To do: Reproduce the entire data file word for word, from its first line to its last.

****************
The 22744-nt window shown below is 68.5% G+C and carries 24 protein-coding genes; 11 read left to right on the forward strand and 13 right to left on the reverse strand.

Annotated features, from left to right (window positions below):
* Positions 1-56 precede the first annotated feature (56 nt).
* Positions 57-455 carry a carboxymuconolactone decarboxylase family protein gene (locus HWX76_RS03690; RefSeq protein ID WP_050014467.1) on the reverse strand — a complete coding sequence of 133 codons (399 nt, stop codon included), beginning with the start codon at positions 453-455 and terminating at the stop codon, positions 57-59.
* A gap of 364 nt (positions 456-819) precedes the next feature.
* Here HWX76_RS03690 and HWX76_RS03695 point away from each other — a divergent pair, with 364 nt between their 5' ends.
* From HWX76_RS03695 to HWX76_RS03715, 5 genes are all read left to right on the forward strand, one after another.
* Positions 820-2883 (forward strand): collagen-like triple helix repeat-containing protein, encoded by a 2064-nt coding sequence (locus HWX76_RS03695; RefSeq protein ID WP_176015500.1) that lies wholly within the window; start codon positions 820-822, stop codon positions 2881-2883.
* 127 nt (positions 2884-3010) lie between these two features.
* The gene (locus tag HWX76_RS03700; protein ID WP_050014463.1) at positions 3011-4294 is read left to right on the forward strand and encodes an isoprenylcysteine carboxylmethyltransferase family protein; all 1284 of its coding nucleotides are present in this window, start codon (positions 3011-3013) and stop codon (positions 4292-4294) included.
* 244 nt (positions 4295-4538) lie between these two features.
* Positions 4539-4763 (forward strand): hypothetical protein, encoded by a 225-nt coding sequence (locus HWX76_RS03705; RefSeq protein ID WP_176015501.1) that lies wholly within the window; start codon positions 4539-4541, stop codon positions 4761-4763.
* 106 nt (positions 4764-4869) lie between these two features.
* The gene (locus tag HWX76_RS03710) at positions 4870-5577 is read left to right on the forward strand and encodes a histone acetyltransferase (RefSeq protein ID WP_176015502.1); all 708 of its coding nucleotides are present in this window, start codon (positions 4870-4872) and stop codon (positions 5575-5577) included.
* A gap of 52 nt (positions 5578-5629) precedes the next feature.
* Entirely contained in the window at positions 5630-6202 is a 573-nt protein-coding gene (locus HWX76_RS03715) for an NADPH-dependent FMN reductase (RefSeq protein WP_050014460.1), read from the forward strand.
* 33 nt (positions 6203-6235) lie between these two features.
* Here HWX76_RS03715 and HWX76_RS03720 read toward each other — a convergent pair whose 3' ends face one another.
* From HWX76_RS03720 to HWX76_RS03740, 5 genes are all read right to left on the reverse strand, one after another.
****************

The 22744-nt window shown below is 68.5% G+C and carries 24 protein-coding genes; 11 read left to right on the forward strand and 13 right to left on the reverse strand.

Annotated features, from left to right (window positions below):
* Positions 1-56 precede the first annotated feature (56 nt).
* Positions 57-455 carry a carboxymuconolactone decarboxylase family protein gene (locus HWX76_RS03690; RefSeq protein ID WP_050014467.1) on the reverse strand — a complete coding sequence of 133 codons (399 nt, stop codon included), beginning with the start codon at positions 453-455 and terminating at the stop codon, positions 57-59.
* A gap of 364 nt (positions 456-819) precedes the next feature.
* Here HWX76_RS03690 and HWX76_RS03695 point away from each other — a divergent pair, with 364 nt between their 5' ends.
* From HWX76_RS03695 to HWX76_RS03715, 5 genes are all read left to right on the forward strand, one after another.
* Positions 820-2883 (forward strand): collagen-like triple helix repeat-containing protein, encoded by a 2064-nt coding sequence (locus HWX76_RS03695; RefSeq protein ID WP_176015500.1) that lies wholly within the window; start codon positions 820-822, stop codon positions 2881-2883.
* 127 nt (positions 2884-3010) lie between these two features.
* The gene (locus tag HWX76_RS03700; protein ID WP_050014463.1) at positions 3011-4294 is read left to right on the forward strand and encodes an isoprenylcysteine carboxylmethyltransferase family protein; all 1284 of its coding nucleotides are present in this window, start codon (positions 3011-3013) and stop codon (positions 4292-4294) included.
* 244 nt (positions 4295-4538) lie between these two features.
* Positions 4539-4763 (forward strand): hypothetical protein, encoded by a 225-nt coding sequence (locus HWX76_RS03705; RefSeq protein ID WP_176015501.1) that lies wholly within the window; start codon positions 4539-4541, stop codon positions 4761-4763.
* 106 nt (positions 4764-4869) lie between these two features.
* The gene (locus tag HWX76_RS03710) at positions 4870-5577 is read left to right on the forward strand and encodes a histone acetyltransferase (RefSeq protein ID WP_176015502.1); all 708 of its coding nucleotides are present in this window, start codon (positions 4870-4872) and stop codon (positions 5575-5577) included.
* A gap of 52 nt (positions 5578-5629) precedes the next feature.
* Entirely contained in the window at positions 5630-6202 is a 573-nt protein-coding gene (locus HWX76_RS03715) for an NADPH-dependent FMN reductase (RefSeq protein WP_050014460.1), read from the forward strand.
* 33 nt (positions 6203-6235) lie between these two features.
* Here HWX76_RS03715 and HWX76_RS03720 read toward each other — a convergent pair whose 3' ends face one another.
* From HWX76_RS03720 to HWX76_RS03740, 5 genes are all read right to left on the reverse strand, one after another.